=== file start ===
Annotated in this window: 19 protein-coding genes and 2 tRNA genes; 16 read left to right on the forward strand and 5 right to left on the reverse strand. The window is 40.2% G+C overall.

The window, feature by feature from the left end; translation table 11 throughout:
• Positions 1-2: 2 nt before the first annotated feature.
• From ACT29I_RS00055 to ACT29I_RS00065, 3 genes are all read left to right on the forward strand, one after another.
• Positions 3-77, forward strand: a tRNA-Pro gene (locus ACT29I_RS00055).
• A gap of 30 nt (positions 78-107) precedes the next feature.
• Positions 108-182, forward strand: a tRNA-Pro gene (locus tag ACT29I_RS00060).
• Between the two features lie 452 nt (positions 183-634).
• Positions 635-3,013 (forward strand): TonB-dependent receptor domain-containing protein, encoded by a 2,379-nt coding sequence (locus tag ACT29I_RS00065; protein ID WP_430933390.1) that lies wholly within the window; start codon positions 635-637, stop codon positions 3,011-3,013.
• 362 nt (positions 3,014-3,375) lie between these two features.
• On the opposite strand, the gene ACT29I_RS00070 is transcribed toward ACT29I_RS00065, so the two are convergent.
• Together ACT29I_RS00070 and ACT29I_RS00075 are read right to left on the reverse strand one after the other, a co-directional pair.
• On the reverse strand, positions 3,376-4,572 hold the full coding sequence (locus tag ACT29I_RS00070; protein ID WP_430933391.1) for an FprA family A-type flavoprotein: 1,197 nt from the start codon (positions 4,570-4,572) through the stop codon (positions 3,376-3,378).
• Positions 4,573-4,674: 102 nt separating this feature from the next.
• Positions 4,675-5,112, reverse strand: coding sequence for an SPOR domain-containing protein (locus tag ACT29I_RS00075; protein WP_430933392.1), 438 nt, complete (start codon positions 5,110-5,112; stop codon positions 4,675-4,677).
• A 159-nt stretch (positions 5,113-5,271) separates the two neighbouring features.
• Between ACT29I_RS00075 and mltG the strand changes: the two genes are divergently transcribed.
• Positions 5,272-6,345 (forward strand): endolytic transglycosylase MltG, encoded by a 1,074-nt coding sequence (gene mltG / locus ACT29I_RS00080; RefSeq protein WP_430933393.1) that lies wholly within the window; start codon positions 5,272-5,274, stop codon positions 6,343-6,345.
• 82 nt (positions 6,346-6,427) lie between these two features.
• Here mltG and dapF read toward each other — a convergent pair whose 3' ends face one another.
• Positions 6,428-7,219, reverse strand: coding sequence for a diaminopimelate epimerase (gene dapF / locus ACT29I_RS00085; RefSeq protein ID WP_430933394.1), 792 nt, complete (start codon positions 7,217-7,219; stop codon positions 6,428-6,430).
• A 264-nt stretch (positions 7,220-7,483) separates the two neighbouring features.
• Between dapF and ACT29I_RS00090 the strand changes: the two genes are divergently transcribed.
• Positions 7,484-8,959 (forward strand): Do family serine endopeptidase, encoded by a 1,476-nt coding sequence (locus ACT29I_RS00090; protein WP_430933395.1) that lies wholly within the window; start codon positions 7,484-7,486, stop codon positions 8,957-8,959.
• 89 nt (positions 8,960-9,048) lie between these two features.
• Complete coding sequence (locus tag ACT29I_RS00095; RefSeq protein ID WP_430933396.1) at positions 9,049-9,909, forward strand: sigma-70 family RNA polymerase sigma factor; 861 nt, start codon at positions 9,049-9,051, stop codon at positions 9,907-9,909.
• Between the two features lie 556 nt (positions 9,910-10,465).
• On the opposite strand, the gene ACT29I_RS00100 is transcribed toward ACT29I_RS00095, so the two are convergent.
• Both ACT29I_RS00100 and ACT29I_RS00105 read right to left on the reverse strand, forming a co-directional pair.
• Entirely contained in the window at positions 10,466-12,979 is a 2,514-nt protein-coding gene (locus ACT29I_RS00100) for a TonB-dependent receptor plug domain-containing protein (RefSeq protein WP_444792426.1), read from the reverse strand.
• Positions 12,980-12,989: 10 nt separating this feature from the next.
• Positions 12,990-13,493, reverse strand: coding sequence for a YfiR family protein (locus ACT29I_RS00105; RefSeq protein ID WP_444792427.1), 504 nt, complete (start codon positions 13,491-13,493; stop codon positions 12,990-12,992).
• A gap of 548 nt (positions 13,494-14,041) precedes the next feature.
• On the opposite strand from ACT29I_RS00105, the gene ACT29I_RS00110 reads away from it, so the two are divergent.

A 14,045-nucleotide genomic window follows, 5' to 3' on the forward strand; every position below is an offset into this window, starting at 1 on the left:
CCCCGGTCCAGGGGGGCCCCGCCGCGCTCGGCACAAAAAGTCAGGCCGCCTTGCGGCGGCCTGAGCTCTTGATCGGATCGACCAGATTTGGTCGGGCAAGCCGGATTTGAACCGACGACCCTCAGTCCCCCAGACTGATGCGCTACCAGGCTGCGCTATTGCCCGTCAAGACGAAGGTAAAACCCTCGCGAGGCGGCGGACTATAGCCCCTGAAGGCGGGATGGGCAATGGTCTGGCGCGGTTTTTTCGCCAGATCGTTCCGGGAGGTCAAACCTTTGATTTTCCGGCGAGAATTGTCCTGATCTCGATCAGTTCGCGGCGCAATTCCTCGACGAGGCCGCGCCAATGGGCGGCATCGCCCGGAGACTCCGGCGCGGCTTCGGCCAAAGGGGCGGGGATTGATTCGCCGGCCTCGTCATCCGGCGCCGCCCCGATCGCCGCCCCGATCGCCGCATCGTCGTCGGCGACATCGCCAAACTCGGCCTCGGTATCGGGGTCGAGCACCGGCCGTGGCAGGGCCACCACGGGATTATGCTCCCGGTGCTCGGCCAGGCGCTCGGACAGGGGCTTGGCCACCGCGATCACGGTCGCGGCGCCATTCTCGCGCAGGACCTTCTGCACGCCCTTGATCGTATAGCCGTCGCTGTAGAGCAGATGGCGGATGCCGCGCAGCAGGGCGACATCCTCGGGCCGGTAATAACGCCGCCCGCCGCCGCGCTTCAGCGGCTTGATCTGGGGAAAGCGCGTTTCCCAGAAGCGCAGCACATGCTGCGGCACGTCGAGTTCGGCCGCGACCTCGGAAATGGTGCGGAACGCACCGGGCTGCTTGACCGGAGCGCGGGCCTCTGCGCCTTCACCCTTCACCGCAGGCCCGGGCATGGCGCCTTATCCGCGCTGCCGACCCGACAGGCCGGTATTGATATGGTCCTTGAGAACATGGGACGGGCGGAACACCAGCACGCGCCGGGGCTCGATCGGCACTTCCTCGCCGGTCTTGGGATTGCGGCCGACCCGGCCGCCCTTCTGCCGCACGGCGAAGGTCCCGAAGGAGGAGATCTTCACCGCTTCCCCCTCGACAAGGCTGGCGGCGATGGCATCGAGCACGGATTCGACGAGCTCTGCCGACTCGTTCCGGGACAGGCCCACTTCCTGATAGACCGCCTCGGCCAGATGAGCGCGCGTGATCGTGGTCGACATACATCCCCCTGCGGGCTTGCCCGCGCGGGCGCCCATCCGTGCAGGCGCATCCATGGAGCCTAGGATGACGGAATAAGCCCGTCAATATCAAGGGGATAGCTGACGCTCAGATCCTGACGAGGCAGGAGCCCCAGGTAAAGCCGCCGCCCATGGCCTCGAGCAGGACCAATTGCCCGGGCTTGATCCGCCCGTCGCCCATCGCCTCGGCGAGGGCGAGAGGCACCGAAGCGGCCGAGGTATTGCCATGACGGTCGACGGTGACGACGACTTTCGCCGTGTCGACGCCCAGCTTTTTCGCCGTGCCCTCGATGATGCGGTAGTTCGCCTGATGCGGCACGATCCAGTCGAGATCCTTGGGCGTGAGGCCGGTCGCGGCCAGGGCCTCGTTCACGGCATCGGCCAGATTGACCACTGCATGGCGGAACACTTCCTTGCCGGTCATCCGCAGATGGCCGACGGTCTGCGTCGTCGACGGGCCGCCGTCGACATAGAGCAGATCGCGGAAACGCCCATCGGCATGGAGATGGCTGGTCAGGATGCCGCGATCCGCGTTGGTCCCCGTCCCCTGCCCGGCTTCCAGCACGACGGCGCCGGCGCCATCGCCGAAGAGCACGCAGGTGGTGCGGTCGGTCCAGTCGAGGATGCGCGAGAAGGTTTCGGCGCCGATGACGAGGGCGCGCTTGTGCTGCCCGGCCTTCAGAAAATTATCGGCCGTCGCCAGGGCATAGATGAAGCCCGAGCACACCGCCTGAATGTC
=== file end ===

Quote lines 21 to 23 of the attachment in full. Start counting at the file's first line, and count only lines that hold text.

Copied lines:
• Positions 6,428-7,219, reverse strand: coding sequence for a diaminopimelate epimerase (gene dapF / locus ACT29I_RS00085; RefSeq protein ID WP_430933394.1), 792 nt, complete (start codon positions 7,217-7,219; stop codon positions 6,428-6,430).
• A 264-nt stretch (positions 7,220-7,483) separates the two neighbouring features.
• Between dapF and ACT29I_RS00090 the strand changes: the two genes are divergently transcribed.